The legislative counsel’s digest (on the first page) indicates that the standards for “complete” streets will have to be crafted by the Governor’s Office of Planning and Research. This agency will have to craft guidelines that can be acted upon by the legislature (between January 2009 to 2014), because this law has no teeth.

    We’re left with the legally vague “in a manner that is suitable” language for accommodation. Unless we’ve got some insane lobbyist “in” with this department, why demand that they develop statewide standards?

    Come to the legislature with the standards that will do what you want!

    Who is doing the strategic policy planning for bicyclists in California? A group of hopeful middle schoolers?

    “Hey Assemblyman, dogs. We think you should pass a bill to protect dogs”.

    “Hmm, okay kids, I passed a bill which will require the Office of Large Stacks of Documents to develop an essay section for you city’s dog catcher job position. They’ll get back to us with their proposed essay section in 5 years, which may or may not be approved by the legislature at that time.”

    “Yay dogs!”

  • It does seem odd that the CBC has had this listed this as their “top legislative priority” for years, despite the lack of teeth. There have to be planning and transportation regulations that have been written for other jurisdictions (Scandanavia? Germany?) that spell out the kinds of considerations and usability metrics we want. Can’t we just cut-and-paste, and make whatever concessions are necessary in the text in negotiations, instead of starting from scratch?

  • I’d be curious to hear an informed assessment of how Complete Streets will affect the distribution of money from Measure R. I’m still torn on whether to vote for or against. Is Streetsblog going to make some kind of endorsement?

  • I wasn’t planning on making any sort of endorsement for or against Measure R or Prop 1a. We do have some opinion pieces coming up in the next couple of days for both Prop 1a and Measure R. After I get back from Mexico, I’ll probably write about my personal views, but that would be for Street Heat not Streetsblog. Honestly? Measure R is a tough one for me to. On one hand, how can I vote against funding for some of these transit projects? On the other hand, how can I vote for projects such as the 710 Tunnel Project? Tough one.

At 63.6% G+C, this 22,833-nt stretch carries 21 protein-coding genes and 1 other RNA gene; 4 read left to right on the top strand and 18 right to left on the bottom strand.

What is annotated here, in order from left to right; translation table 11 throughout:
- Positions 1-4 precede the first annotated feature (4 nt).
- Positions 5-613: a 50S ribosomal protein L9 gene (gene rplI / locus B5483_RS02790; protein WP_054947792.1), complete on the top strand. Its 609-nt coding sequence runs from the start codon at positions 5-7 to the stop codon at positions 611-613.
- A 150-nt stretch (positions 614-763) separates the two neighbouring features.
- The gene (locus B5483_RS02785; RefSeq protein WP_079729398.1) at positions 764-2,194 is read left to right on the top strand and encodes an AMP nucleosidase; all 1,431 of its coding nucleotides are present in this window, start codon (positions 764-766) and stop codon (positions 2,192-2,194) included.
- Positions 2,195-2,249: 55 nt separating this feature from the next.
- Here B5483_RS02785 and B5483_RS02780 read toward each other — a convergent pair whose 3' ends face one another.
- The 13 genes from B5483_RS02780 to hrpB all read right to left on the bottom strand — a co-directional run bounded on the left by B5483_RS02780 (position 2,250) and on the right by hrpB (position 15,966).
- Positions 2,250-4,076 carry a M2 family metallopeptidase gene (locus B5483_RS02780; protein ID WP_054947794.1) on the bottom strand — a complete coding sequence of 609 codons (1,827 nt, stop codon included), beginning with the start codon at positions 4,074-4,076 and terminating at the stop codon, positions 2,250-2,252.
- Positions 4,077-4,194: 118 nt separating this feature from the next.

• Eric Fredericks

    Hi Damien,

    You may want to update your post. Caltrans has officially adopted the updated Deputy Directive 64. The updated directive now includes more “teeth,” if you will, and specifically includes provisions for Complete Streets.

    While we are aware that is just a policy, part of the directive requires us to develop an implementation plan, which we’ve already been working on for several months in anticipation of the adopted policy. That is the area where our policies will actually become part of plans and programs.

    The updated policy is located here: Let me know if you have problems accessing it.

    Eric Fredericks

  • If “Bicycle Level Of Service” or “Pedestrian Level Of Service” is mentioned, I’m going to mail some of my boogers to the CBC.

  • I think the language in the above link from Eric looks pretty good. When I’m back in town next week, I’ll do a story on it that spells it out. I was going to just cut and paste it, but it comes out all weird and I don’t have the time right now to format it correctly.

    And no, when it talks about LOS it talks about it for everyone without separating the modes. If LA would adopt that, we’d be on our way…